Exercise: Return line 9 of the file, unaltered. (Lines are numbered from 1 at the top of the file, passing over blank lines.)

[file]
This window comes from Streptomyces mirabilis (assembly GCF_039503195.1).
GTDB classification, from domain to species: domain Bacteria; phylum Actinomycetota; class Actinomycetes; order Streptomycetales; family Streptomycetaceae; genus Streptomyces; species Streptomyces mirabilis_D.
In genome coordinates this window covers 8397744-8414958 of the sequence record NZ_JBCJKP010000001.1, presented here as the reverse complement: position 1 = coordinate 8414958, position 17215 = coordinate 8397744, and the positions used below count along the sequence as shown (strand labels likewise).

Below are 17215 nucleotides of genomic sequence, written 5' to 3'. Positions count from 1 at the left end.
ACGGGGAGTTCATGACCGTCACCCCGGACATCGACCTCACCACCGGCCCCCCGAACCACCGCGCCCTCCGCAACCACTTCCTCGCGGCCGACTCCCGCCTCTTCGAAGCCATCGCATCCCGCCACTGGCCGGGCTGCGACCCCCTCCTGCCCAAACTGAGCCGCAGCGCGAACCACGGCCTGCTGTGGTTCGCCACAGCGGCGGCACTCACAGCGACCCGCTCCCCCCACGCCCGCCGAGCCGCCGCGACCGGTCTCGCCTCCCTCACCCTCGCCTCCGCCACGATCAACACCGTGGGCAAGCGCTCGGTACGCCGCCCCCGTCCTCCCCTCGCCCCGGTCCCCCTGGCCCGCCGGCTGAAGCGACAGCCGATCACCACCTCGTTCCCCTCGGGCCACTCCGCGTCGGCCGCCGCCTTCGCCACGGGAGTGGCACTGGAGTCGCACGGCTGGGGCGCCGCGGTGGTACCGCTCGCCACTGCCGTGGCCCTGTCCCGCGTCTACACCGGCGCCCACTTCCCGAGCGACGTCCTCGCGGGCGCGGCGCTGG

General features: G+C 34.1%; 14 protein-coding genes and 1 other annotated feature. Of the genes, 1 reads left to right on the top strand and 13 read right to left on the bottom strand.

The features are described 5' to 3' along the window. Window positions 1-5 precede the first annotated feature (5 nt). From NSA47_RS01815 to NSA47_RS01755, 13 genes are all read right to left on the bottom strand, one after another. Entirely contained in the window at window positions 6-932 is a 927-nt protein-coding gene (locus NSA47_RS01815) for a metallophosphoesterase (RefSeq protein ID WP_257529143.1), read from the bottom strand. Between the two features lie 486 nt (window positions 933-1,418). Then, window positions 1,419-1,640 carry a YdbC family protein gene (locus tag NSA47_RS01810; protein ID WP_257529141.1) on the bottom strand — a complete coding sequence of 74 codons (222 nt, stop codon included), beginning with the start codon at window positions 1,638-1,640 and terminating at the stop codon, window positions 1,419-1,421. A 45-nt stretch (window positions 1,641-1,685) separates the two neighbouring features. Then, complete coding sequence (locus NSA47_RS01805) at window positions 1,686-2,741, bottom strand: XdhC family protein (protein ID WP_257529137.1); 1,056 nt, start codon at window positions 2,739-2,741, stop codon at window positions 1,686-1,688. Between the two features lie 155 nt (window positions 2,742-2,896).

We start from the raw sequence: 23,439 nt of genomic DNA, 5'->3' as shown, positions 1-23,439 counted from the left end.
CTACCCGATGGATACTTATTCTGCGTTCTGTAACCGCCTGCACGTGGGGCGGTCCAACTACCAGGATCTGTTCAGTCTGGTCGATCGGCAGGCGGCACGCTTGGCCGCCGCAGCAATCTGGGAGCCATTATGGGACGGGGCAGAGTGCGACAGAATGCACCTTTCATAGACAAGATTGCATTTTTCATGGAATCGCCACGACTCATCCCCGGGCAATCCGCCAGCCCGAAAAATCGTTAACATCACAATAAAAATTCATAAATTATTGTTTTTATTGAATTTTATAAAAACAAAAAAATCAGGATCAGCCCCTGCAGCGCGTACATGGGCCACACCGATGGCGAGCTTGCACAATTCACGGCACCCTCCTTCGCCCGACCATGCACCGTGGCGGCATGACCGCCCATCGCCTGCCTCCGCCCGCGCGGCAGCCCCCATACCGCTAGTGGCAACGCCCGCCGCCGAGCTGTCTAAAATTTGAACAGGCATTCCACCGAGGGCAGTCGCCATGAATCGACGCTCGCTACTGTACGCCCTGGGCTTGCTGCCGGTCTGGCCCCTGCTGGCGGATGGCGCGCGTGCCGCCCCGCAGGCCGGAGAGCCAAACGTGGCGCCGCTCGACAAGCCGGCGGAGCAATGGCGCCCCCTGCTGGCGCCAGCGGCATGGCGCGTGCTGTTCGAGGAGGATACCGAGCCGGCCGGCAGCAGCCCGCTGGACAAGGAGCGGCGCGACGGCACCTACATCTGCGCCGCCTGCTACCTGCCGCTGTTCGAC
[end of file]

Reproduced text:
CTACCCGATGGATACTTATTCTGCGTTCTGTAACCGCCTGCACGTGGGGCGGTCCAACTACCAGGATCTGTTCAGTCTGGTCGATCGGCAGGCGGCACGCTTGGCCGCCGCAGCAATCTGGGAGCCATTATGGGACGGGGCAGAGTGCGACAGAATGCACCTTTCATAGACAAGATTGCATTTTTCATGGAATCGCCACGACTCATCCCCGGGCAATCCGCCAGCCCGAAAAATCGTTAACATCACAATAAAAATTCATAAATTATTGTTTTTATTGAATTTTATAAAAACAAAAAAATCAGGATCAGCCCCTGCAGCGCGTACATGGGCCACACCGATGGCGAGCTTGCACAATTCACGGCACCCTCCTTCGCCCGACCATGCACCGTGGCGGCATGACCGCCCATCGCCTGCCTCCGCCCGCGCGGCAGCCCCCATACCGCTAGTGGCAACGCCCGCCGCCGAGCTGTCTAAAATTTGAACAGGCATTCCACCGAGGGCAGTCGCCATGAATCGACGCTCGCTACTGTACGCCCTGGGCTTGCTGCCGGTCTGGCCCCTGCTGGCGGATGGCGCGCGTGCCGCCCCGCAGGCCGGAGAGCCAAACGTGGCGCCGCTCGACAAGCCGGCGGAGCAATGGCGCCCCCTGCTGGCGCCAGCGGCATGGCGCGTGCTGTTCGAGGAGGATACCGAGCCGGCCGGCAGCAGCCCGCTGGACAAGGAGCGGCGCGACGGCACCTACATCTGCGCCGCCTGCTACCTGCCGCTGTTCGAC